Another IRS Voluntary Disclosure Program

Get ready for another offshore voluntary program. After two successful Voluntary Disclosure Programs in which about $4.4 billion in hidden taxes was collected from about 33,000 taxpayers, the IRS is set to organize another one soon. In 2009, the first Voluntary Disclosure program, about $3.3 billion in taxes and fines was collected whereas the second program in 2011 collected another $1 billion.

The Voluntary Disclosure program is aimed at giving the opportunity to those who have been hiding taxable income in offshore accounts to declare their assets, pay a fine and avoid criminal prosecution. This time, the participants will have to pay a penalty of up to 27.5% of their biggest offshore asset or their biggest overseas bank account. They must also reveal details of the banks and identities of the advisers who helped them dodge paying taxes.

Since 2009, the IRS has stepped up its worldwide crusade against tax evasion by investigating and prosecuting tax cheats especially in well-known tax shelter countries like Switzerland, Panama, Lichtenstein, Hong Kong etc.
In 2009, the IRS investigated UBS bank of Switzerland and successfully drew an admission from the bank that some of its officers had helped wealthy US clients start bank accounts for the purpose of depositing taxable income to evade taxes. This resulted in a fine of $780 million and the disclosure of more than 4,500 names of American UBS depositors suspected of fax evasion. Since then, the IRS has also investigated HSBC Holdings Plc and the latest case involved Weglin & Co., another Swiss bank. Weglin & Co have admitted that 3 of its officers were involved in helping US depositors hide more than $1.2 billion in bank accounts from the IRS.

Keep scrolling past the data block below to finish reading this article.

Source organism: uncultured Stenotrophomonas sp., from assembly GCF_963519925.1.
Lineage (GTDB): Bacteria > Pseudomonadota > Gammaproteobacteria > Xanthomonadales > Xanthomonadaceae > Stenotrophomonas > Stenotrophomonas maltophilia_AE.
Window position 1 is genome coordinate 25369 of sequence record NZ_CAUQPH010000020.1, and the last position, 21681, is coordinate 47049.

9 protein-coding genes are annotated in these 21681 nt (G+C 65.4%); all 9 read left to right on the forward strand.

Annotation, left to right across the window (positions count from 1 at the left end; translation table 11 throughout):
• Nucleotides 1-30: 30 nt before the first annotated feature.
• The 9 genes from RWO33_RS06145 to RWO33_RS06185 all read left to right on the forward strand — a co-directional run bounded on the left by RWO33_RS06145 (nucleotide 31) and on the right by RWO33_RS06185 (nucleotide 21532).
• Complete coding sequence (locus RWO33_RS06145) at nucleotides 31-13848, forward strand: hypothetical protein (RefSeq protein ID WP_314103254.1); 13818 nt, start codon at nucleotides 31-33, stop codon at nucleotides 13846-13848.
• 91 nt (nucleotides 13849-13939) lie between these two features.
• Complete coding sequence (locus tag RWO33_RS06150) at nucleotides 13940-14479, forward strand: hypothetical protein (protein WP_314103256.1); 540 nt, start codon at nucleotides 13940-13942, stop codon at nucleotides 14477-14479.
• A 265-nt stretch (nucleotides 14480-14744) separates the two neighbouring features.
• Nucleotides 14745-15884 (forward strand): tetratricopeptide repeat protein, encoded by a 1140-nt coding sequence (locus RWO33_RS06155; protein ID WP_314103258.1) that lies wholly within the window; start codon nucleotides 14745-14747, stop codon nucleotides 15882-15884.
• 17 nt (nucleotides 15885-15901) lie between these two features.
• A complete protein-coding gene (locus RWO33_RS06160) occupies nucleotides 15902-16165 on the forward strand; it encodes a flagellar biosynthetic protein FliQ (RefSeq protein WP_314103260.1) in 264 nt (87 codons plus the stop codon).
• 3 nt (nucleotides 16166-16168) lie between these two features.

“We’re gaining momentum in our international efforts and the word is spreading across the globe,” IRS Commissioner Doug Shulman told reporters on a conference call recently. Similar comments were made by Senator Carl Levin (D-Michigan), head of the Permanent Subcommittee on Investigations when he said the statistics show “how enormous the offshore tax evasion problem is”. In a recent press release, Levin said, “Taxpayers are turning themselves in because federal prosecutors have finally begun to go after the individual tax-haven banks, bankers and other financial professionals helping them cheat on their taxes.”

In the upcoming disclosure program, the IRS is raising the penalty rate to 27.5% compared to the penalties of 25% and 20% imposed in the 2011 and 2009 programs respectively. Taxpayers with smaller amounts of assets to declare will be charged lower rates. In addition, Shulman also said the rates may be increased or the program might be ended at any time. Unlike the previous two disclosure programs that had definite end dates, this next one will not.

“It makes a lot more sense for them to come in now and get the protection of not being prosecuted criminally,” Shulman said. “If we catch them involuntarily, it’s going to be much worse for the taxpayer.”

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